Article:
Thursday, November 06, 2008

So, why Obama..

There are lots of me pseudo-liberal, call me naive, call me an idealist...but today I heard a disappointed and dejected American woman say "Upon Obama's victory, I learnt not to be cynical and depressed." I went to Columbia University in NYC to listen to an election analysis by the common people of New York, and by some of the highly respected teachers at the University, and by contributers to papers like "The Nation" and "The New Yorker".

A white american woman sat there, beaming from ear to ear. For those of you interested in politics, this would be of interest to you. For those apathetic to it, I think you will still enjoy hearing what she had to say...

She started her talk by saying "Back in April, I'd placed a bet on McCain, and each time I was challenged, I only bet higher...I didn't have faith in the american people, and I believed that Republicans are geniuses of the manipulation of stupidity." She said she feared that not enough white people would vote for Barack Obama.

"But enough white people DID vote for Obama," she said. She continued by saying that Obama was a wonderful politician and communicated being a good person. He gave her faith that he had the ability to bridge the gaps between the people he agreed with, and those who didn't agree with him.

About the expectations the world had from him, she said "We've been a rogue-elephant country for the last 8 years...I don't expect the next 4 years to be as flawless as the campaign was. I expect him to just be a good enough president. I expect that he will undo or repair the bad things that Bush did. No one can know what's going to happen in the future. But WE have a duty to steer things a certain way too. We have a duty to make ourselves be heard to him. It's not just him...if we disagree with something, we have to make a big fuss about it. "

Other panelists spoke of the republicans like Colin Powell standing up for Obama being unprecedented, spoke of how his grace and poise capture the attention of everyone and put everyone at ease. "I'm surprised that I lived to see the day a brown skinned man becomes the president of our country," said Hendrick Hertzberg of the New Yorker, "We are very lucky to have stumbled into a presidency of the highest calibre we've ever had."

He's right. Obama is a Harvard Law Graduate. He learnt the law, as opposed to George Bush who only broke the law.

There are many reasons why I think Obama becoming the 44th president of the United States of America is a historical moment.

First, he is an inspirational figure to many. He's intelligent, he writes beautifully, intelligently and compassionately, he listens to what people have to say, he communicates well, and his oratory skills are remarkable (as opposed to their last president who said things like "Our enemies are innovative and resourceful, and so are we. They never stop thinking about new ways to harm our country and our people, and neither do we" and "I promise you that I will listen to what has been said here, even though I wasn't here" and "I am here to make an annoucement that this thursday, tickets and airplane counters will fly out of Ronald Reagen Airport").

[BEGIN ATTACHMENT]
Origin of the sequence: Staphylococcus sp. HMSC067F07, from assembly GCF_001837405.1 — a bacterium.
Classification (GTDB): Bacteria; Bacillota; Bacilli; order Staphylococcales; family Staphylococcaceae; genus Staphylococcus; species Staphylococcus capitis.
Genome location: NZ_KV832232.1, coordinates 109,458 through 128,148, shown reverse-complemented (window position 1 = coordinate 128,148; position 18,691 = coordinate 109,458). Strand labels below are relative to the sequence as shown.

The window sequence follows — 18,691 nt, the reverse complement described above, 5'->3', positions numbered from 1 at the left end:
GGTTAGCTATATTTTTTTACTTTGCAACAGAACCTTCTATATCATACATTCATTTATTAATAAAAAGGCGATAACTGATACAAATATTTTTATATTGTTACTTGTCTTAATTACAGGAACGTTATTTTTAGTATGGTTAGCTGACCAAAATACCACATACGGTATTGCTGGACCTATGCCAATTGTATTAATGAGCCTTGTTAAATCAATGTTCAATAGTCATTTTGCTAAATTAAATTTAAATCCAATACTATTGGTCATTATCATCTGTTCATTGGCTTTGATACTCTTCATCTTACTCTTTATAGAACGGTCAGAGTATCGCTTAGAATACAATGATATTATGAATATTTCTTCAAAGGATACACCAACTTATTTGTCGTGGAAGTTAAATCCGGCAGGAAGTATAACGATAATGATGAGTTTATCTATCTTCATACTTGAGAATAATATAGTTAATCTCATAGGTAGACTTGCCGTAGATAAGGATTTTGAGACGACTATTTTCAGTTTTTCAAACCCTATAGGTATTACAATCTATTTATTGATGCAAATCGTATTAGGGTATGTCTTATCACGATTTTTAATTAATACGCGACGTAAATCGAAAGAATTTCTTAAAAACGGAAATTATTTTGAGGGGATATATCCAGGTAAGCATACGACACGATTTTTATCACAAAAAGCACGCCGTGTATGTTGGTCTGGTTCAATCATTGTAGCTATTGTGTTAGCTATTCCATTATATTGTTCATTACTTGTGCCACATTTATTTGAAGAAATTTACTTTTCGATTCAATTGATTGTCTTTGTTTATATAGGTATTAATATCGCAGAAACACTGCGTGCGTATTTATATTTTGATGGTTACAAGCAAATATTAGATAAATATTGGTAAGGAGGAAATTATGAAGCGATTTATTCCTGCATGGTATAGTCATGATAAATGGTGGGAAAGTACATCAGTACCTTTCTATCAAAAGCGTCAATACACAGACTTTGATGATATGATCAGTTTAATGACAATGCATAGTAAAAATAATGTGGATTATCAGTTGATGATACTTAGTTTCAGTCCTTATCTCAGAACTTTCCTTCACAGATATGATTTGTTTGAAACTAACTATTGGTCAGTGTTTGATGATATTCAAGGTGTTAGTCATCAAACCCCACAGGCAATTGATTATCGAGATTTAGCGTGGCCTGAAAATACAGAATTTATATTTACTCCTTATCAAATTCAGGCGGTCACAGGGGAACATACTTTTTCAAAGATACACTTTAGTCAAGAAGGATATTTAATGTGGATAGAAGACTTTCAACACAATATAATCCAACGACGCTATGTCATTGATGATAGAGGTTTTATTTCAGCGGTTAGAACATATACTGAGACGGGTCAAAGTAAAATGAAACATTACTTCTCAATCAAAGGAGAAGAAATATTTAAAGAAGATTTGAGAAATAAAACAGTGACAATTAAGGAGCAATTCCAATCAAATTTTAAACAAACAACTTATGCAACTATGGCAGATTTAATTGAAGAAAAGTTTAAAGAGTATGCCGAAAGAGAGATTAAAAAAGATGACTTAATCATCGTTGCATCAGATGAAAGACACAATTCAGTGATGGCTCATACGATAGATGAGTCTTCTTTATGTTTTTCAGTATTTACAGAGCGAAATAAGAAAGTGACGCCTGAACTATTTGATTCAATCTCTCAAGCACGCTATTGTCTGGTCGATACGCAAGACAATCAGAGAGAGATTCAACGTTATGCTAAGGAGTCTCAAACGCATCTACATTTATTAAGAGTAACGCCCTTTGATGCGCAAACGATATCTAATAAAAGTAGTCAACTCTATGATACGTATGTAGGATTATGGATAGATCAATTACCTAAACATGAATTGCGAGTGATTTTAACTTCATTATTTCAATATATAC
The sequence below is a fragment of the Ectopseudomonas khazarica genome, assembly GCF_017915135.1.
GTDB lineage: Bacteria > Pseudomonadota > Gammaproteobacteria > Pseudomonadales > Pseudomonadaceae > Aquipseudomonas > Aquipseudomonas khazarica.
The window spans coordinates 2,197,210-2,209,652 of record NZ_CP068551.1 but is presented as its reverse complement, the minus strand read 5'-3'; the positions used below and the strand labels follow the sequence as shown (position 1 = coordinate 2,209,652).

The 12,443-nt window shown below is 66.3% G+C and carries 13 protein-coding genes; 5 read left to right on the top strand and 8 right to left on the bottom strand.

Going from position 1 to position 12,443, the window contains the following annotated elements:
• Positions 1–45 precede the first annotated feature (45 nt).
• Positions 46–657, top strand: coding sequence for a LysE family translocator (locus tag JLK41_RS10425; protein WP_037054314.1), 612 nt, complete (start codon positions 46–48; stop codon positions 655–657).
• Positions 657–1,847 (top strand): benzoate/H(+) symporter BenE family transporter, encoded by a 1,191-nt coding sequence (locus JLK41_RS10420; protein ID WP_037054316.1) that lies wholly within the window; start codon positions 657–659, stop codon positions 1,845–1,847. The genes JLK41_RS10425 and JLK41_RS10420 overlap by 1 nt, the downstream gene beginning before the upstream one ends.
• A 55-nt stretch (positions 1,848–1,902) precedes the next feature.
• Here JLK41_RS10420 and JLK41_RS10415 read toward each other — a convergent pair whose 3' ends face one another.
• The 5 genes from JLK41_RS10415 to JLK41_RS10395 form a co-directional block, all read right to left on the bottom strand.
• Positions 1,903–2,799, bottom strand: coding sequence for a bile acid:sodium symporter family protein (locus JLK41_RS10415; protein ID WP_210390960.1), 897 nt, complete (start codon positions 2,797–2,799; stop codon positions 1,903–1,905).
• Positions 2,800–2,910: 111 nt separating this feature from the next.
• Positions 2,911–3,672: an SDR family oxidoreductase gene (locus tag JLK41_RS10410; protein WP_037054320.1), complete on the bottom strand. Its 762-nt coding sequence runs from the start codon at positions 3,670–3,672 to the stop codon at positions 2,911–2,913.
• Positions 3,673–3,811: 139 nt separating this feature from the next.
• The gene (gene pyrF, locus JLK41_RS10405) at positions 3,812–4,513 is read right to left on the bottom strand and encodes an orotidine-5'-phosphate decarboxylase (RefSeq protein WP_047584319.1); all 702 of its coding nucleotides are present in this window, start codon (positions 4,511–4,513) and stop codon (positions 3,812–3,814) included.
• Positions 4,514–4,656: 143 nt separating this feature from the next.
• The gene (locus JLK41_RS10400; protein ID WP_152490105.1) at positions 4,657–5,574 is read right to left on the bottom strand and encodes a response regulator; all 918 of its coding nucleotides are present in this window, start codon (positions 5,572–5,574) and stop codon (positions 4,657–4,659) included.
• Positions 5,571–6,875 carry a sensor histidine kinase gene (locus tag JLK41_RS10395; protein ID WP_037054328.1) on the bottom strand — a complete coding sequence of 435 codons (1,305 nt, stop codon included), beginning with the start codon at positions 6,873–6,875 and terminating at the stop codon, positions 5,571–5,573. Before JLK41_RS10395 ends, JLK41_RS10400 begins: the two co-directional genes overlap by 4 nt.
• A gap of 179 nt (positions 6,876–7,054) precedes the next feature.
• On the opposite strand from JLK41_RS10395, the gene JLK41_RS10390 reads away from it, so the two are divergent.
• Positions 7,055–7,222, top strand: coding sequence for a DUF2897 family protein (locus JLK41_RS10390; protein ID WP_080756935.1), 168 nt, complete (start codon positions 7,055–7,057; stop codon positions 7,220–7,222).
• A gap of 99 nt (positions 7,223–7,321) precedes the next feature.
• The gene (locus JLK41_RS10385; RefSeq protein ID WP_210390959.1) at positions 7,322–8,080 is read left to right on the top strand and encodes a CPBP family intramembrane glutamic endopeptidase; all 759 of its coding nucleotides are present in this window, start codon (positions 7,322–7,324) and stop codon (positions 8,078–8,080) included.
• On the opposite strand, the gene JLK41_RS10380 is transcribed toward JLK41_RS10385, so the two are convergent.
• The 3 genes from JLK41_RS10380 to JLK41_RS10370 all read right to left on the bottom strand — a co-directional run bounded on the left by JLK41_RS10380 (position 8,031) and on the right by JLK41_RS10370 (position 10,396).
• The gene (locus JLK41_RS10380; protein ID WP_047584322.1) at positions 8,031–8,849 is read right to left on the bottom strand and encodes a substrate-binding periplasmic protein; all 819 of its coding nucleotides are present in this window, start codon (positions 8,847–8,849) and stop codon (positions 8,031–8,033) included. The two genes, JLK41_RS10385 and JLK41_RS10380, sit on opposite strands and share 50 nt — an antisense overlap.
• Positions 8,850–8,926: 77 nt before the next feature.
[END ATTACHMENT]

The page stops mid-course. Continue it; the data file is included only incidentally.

Secondly, he has changed the face of racial america. It's not that he is the first african-american president of America. It's the fact that he got the votes of a large percentage of the "race conscious" population of America. In other words, he forced the average mellow 'racist' to look beyond racial lines. He transcended race.

And yes, there will be 'black pride' in America. But why not. He earned the respect of the white people, despite the still existing racial undertones in the country. He had to watch every move of his to appear to be the perfect black man. Had he had Palin's family history, things wouldn't have gone down too well for him. (It was said that if Obama had a pregnant teenage daughter, it wouldn't have been met with the same understanding as Palin's situation was given. "That's not how they react to a black teenage mother", she said, "We don't say - Oh, its understandable. We say - You're the reason our country's going to the dogs!") Moreover, Obama becoming president has broadened the chances of other black presidents or a woman president, because we thought this was unthinkable and its happened!

His name - Barack Hussein Obama is also important. This sort of name, "which was a political liability will now become a diplomatic asset". He's not a 'secret muslim' as some Americans think, but even if he was, they elected him despite that. And that is also something!

Moreover, these elections were historic for America also because the youth proved to not be apathetic, the proved that their vote counts.

I know that many of us in India have been made wary of this man by certain remarks he made about Kashmir and Pakistan. For those still in doubt, you should read this - "Militants, not India, are the biggest threat to Pakistan" Either way, only time will tell how he shapes Indo-US relations, but everything about him points to the fact that he will listen, and won't unilaterally make a hasty decision. As Indians, we shouldn't fall into the trap of looking things from a narrow-minded perspective. EVEN if we don't like his policies about India and Pakistan, we can't withdraw support on that sole cause. That's being really selfish. This is the reason why Modi gets into power again and again. Because people are not looking at the greater picture, and are looking only at their own immediate gain (or what they perceive to be their immediate gain). We need to look at the greater picture here too. Obama is better for the world and better for America than anyone else in power in that country.

In the end, I have to say, being in the midst of all the apprehension, all the tension, the anticipation, the excitement, I see a new energy in America since yesterday. A happier and more hopeful America. For the first time, I've seen America as a victim. A victim of its own state, that is finally liberated from a reputation it has worn like a noose around its neck. A reputation of being a "rogue-elephant". Many of them hated themselves for 8 years, felt responsible for war crimes and felt disgusted and hapless and powerless. And today, I saw the hope of a new beginning in every American's eye that I met, on the streets of Manhattan.